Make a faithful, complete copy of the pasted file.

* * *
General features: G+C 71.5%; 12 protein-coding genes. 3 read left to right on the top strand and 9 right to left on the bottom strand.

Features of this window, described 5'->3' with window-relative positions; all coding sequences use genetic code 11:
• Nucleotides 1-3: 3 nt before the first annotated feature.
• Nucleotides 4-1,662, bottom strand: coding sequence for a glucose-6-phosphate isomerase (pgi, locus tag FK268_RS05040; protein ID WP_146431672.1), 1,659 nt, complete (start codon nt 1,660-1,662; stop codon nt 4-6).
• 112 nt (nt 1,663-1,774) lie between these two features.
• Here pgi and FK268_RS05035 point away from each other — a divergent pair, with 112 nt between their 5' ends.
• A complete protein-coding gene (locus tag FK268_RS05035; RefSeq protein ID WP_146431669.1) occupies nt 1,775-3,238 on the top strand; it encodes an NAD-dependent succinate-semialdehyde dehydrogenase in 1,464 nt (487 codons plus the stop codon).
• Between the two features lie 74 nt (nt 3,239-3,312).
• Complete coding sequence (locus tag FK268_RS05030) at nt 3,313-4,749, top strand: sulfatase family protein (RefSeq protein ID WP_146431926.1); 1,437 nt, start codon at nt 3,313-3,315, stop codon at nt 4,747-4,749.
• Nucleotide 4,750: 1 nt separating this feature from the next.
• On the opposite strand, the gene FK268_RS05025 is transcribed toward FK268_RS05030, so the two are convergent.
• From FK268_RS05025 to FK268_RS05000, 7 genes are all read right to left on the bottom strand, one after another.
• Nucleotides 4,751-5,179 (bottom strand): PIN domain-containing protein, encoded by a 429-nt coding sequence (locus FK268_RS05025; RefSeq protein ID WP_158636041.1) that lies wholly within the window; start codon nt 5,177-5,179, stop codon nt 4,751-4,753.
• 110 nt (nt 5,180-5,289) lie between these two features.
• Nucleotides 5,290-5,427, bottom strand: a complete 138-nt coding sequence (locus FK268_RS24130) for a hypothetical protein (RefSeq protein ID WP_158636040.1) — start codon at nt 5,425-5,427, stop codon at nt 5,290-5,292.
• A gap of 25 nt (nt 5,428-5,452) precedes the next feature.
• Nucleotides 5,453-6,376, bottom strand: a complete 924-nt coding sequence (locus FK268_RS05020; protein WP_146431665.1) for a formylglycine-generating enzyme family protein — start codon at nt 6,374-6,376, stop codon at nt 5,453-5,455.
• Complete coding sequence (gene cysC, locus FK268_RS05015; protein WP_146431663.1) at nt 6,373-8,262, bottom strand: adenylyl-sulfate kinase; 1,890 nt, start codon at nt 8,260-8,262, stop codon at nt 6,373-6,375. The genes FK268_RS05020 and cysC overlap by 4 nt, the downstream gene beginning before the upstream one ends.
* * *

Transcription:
General features: G+C 71.5%; 12 protein-coding genes. 3 read left to right on the top strand and 9 right to left on the bottom strand.

Features of this window, described 5'->3' with window-relative positions; all coding sequences use genetic code 11:
• Nucleotides 1-3: 3 nt before the first annotated feature.
• Nucleotides 4-1,662, bottom strand: coding sequence for a glucose-6-phosphate isomerase (pgi, locus tag FK268_RS05040; protein ID WP_146431672.1), 1,659 nt, complete (start codon nt 1,660-1,662; stop codon nt 4-6).
• 112 nt (nt 1,663-1,774) lie between these two features.
• Here pgi and FK268_RS05035 point away from each other — a divergent pair, with 112 nt between their 5' ends.
• A complete protein-coding gene (locus tag FK268_RS05035; RefSeq protein ID WP_146431669.1) occupies nt 1,775-3,238 on the top strand; it encodes an NAD-dependent succinate-semialdehyde dehydrogenase in 1,464 nt (487 codons plus the stop codon).
• Between the two features lie 74 nt (nt 3,239-3,312).
• Complete coding sequence (locus tag FK268_RS05030) at nt 3,313-4,749, top strand: sulfatase family protein (RefSeq protein ID WP_146431926.1); 1,437 nt, start codon at nt 3,313-3,315, stop codon at nt 4,747-4,749.
• Nucleotide 4,750: 1 nt separating this feature from the next.
• On the opposite strand, the gene FK268_RS05025 is transcribed toward FK268_RS05030, so the two are convergent.
• From FK268_RS05025 to FK268_RS05000, 7 genes are all read right to left on the bottom strand, one after another.
• Nucleotides 4,751-5,179 (bottom strand): PIN domain-containing protein, encoded by a 429-nt coding sequence (locus FK268_RS05025; RefSeq protein ID WP_158636041.1) that lies wholly within the window; start codon nt 5,177-5,179, stop codon nt 4,751-4,753.
• 110 nt (nt 5,180-5,289) lie between these two features.
• Nucleotides 5,290-5,427, bottom strand: a complete 138-nt coding sequence (locus FK268_RS24130) for a hypothetical protein (RefSeq protein ID WP_158636040.1) — start codon at nt 5,425-5,427, stop codon at nt 5,290-5,292.
• A gap of 25 nt (nt 5,428-5,452) precedes the next feature.
• Nucleotides 5,453-6,376, bottom strand: a complete 924-nt coding sequence (locus FK268_RS05020; protein WP_146431665.1) for a formylglycine-generating enzyme family protein — start codon at nt 6,374-6,376, stop codon at nt 5,453-5,455.
• Complete coding sequence (gene cysC, locus FK268_RS05015; protein WP_146431663.1) at nt 6,373-8,262, bottom strand: adenylyl-sulfate kinase; 1,890 nt, start codon at nt 8,260-8,262, stop codon at nt 6,373-6,375. The genes FK268_RS05020 and cysC overlap by 4 nt, the downstream gene beginning before the upstream one ends.